• HDX file format overcomes the seek and throughput limitations in object stores through various optimizations, which are now described.
  • Indexing is performed by the indexing service. Preferably, indexing occurs in batches. Once the indexer service receives enough messages or records, the service indexes them into a part ⁇ n> including the .hdx format files, pushes the resulting message segment to remote storage, and notifies the catalog service to catalog the new files.
  • the data arrives in messages that can be organized into a nested form, such as follows:
  • the HDX database preferably is schema-less, and in the example assume that tag_names and metric_names (and their combinations) vary from one record or message to another.
  • the indexing service preferably groups the records that have the same tag_names and metric_names, and it gives them a group_id that is then used during the indexing process to determine a most-efficient sorting order for this group.
  • a dictionary of tag_names with a prepended key type identifier and an embedded group number (such as !!T:: ⁇ tag_name>:: ⁇ group_id> is generated.
  • tag_values are listed in a dictionary in a format such as follows: ⁇ tag_name>::: ⁇ group_id>::: ⁇ value> and metric_names as !M:: ⁇ metric_name>.
  • the dictionary entries are used to limit the impact of cardinality/entropy of the values to the group. This is useful when various data sources are sending records that have some common tag_names. The impact limitation happens when the tags are stored in the database dictionary they get sorted before being stored.
  • the tags get assigned position ids; because the ⁇ tag_name>::: ⁇ group_id> is prepended to the tag values, however, the ids belonging to the same group are next to each other. This operation improves storage and retrieval efficiency.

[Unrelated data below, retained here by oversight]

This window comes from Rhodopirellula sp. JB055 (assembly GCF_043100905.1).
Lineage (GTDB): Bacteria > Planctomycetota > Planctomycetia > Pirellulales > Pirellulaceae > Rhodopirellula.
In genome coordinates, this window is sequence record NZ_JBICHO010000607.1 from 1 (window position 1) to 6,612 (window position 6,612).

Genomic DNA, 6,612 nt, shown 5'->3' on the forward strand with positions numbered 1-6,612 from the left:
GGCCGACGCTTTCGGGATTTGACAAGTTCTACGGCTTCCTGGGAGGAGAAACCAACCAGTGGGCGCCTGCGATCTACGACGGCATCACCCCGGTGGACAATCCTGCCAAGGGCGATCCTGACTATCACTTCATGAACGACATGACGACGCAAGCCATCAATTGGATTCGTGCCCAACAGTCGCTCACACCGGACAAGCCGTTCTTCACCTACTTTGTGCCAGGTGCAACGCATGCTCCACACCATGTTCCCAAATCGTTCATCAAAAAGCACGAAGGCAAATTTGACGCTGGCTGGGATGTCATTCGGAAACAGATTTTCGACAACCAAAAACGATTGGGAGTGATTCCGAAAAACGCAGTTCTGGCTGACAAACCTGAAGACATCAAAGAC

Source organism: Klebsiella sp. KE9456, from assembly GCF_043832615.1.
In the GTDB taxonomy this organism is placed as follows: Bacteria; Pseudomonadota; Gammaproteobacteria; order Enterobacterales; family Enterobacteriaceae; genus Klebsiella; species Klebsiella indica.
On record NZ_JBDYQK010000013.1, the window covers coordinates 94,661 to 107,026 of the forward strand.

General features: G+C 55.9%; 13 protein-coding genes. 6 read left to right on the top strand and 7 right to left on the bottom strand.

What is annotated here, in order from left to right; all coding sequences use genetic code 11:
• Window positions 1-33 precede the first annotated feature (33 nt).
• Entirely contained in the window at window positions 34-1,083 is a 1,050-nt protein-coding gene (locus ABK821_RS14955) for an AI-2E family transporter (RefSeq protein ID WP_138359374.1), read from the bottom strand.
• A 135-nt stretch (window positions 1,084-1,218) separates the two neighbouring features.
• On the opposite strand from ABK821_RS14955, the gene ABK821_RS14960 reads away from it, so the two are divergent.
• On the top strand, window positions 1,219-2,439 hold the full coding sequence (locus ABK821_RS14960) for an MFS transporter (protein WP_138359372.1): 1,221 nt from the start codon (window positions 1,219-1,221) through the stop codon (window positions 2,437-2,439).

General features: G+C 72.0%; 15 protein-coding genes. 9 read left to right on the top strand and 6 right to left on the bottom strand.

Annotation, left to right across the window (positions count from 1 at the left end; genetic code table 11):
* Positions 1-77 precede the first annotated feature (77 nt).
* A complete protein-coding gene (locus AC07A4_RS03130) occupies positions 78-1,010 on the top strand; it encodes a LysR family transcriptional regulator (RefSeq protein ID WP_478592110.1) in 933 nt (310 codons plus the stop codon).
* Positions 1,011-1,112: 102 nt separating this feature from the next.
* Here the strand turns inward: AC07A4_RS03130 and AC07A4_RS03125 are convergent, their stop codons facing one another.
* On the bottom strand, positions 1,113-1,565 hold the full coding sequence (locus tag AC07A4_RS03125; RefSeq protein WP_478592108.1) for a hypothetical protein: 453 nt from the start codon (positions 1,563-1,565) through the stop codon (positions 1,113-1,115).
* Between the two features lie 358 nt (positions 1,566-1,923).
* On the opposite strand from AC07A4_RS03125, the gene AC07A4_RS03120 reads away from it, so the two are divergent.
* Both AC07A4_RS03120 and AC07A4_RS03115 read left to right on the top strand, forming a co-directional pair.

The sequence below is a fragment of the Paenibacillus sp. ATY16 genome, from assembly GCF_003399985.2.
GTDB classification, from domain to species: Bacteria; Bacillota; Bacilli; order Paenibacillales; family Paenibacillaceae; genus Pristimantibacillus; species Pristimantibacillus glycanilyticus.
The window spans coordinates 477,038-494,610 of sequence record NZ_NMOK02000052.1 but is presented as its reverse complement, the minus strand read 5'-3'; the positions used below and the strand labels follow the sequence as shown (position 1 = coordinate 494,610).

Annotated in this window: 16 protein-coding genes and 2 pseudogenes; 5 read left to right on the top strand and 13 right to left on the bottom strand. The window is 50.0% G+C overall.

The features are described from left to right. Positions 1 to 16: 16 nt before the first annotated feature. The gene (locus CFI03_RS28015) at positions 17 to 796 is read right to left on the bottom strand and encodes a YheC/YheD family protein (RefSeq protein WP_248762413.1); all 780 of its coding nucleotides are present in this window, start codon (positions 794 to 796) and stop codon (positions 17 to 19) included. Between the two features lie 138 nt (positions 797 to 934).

• the sorting order of all records in the batch is determined on a per group basis.
  • the order is controlled by the tag_names cardinality.
  • the tag names are reorganized from lowest-to-highest cardinality. This approach works particularly well when tag_names with high cardinality are less likely to be filtered on in queries, or when tag_names with low cardinality are more likely to be filtered on.
  • tag_names with high cardinality tend to be aggregated, which requires fetching most of the messages that include the high cardinality tag_name. Ordering messages by groups and then by increasing tag cardinality within groups improves compressibility in case of high cardinality tags.
  • the indexer service determines the best sorting order. preferably the indexer service considers the cardinality of each of the tags. Assume the result is cluster, host, ip from lowest-to-highest cardinality. Then when sorting all the records in the batch, the records in this group get sorted in this order.
  • the HDX DB uses dictionary encoding for all string values. Accordingly, typically there will one global dictionary that contains all unique string values that are seen during the indexing process. For unsorted doubles and ints, preferably delta zigzag encoding is used; for sorted ints, preferably FOR encoding is used.
  • a “tag_id” is an integer representing a string in an array of strings (dictionary).
  • a tag_name, tag_value, metric_name, etc. are all represented as tag_ids.
  • a “block” is a structure containing a list of values, and the values can be of type int, double or string. The bracket notation [ ] [ ] refers to a list of lists.
  • the HDX file format comprises a set of files, which are now described.
  • the nomenclature herein is not intended to be limited.
  • the file “manifest.hdx” 200 preferably contains all of the information necessary to navigate the other HDX files, namely, “data.hdx” 202 and “index.hdx” 204 .
  • the manifest.hdx file 200 contains the unique strings dictionary that the data.hdx file references. As will be described, this allows the search service (a query peer in particular) to download necessary blocks directly during a search and without having to seek and navigate the file to reach a particular block.
  • FIG. 3 depicts a representative manifest.hdx file 200
  • FIG. 4 identifies the fields of this file and their accompanying definitions.
  • the tags portion of the data.hdx file stores dict_ids contiguously in blocks for each tag_name. Preferably, no blocks from other tag_names interleave. This minimizes the number of requests that are needed to download the values for a particular tag.
  • the format for this file is depicted in FIG. 5 .
  • the values portion of the data.hdx file follows a similar structure, and it is depicted in FIG. 6 .
  • This file stores metric values contiguously in blocks for each metric_name.
  • the timestamps portion of the data.hdx file also follows a similar structure, and it is depicted in FIG. 7 .